An article featured on Princeton University’s news page describes the work of Guðmundur Stefánsson, the Henry Russell Postdoctoral Fellow in the Department of Astrophysical Sciences. He is part of a team of researchers reporting observations on the mysterious Blue Ring Nebula, an unusual object composed of a ring of hydrogen with a star living at its center. Using ground-based spectroscopic observations and stellar evolution models, the team studied properties of the nebula enabling them to have direct observation of a suggested stellar merger occurring thousands of years ago. This appears to be the first time that scientists were able to have an unobstructed view of the early stages of a star system merger and its central stellar remnant.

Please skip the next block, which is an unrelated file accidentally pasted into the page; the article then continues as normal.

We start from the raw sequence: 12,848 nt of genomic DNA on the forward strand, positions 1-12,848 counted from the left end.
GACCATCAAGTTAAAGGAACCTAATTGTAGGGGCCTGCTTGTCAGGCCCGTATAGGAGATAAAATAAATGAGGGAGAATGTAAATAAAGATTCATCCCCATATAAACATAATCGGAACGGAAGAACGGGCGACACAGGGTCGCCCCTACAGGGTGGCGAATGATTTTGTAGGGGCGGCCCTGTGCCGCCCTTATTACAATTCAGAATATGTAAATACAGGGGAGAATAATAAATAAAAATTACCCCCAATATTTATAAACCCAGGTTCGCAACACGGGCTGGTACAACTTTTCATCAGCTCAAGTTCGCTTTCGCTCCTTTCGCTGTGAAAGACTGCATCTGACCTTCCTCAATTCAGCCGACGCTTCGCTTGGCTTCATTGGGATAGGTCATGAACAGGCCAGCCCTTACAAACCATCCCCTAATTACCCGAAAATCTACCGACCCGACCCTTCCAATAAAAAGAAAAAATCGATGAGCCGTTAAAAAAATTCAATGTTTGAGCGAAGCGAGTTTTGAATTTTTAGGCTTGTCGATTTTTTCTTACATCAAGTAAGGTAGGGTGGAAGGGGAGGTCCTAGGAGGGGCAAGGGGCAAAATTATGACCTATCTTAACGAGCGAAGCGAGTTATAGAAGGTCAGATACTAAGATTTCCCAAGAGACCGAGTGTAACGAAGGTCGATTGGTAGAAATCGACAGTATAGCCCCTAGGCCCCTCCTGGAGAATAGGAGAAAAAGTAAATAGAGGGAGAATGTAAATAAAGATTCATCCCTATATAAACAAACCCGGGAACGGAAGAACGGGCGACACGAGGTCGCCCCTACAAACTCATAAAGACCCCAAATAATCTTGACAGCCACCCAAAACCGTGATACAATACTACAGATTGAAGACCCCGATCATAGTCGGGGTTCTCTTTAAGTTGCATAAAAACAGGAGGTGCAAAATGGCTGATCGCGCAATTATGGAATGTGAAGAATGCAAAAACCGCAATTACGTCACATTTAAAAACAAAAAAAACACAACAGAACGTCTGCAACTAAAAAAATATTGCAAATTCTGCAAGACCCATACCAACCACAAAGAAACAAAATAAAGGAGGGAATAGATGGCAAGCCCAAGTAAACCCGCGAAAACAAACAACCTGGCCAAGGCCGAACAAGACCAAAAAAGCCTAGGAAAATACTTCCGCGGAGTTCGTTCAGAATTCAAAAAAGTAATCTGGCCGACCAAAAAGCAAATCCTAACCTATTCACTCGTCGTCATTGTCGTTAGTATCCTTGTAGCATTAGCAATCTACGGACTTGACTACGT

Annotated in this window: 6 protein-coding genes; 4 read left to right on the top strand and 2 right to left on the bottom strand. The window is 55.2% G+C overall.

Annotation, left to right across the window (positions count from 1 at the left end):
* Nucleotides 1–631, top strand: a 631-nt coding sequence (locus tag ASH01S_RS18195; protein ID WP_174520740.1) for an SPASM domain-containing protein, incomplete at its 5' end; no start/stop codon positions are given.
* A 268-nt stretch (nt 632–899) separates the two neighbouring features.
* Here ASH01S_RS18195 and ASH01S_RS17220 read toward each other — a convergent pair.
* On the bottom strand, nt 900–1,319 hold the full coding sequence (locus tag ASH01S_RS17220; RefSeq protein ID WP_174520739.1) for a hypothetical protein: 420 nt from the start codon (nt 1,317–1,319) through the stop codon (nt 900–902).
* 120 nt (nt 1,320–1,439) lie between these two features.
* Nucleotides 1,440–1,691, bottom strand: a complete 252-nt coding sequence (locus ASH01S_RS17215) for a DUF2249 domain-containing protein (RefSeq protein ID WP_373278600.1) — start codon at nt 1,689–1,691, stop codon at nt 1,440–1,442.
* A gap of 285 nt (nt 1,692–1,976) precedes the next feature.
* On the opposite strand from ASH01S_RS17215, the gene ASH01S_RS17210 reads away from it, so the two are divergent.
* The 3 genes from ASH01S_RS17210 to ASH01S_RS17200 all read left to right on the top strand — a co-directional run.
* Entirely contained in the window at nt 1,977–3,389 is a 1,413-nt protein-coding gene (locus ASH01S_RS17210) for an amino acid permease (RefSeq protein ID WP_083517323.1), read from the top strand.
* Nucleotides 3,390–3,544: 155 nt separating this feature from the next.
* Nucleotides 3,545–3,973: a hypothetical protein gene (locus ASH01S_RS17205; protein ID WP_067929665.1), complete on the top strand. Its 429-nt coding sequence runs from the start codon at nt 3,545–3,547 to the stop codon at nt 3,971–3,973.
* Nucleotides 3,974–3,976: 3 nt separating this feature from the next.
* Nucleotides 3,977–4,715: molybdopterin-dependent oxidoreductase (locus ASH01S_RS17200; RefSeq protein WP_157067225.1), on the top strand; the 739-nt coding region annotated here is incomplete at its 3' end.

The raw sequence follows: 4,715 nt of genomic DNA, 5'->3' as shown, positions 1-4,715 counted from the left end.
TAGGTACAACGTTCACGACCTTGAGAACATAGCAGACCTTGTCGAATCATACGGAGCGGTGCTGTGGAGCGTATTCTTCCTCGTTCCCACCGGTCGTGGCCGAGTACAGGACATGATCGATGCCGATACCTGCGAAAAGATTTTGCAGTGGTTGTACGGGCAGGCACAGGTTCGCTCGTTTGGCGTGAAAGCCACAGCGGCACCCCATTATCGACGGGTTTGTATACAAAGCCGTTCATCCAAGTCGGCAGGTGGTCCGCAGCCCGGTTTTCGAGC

Guðmundur Stefánsson is an astrophysicist whose research focuses on developing and using next-generation instruments to better detect and characterize planets orbiting nearby stars, with a particular focus on planets orbiting low-mass stars. His most recent work is published in the online journal Nature.
The Princeton University news article can be read here.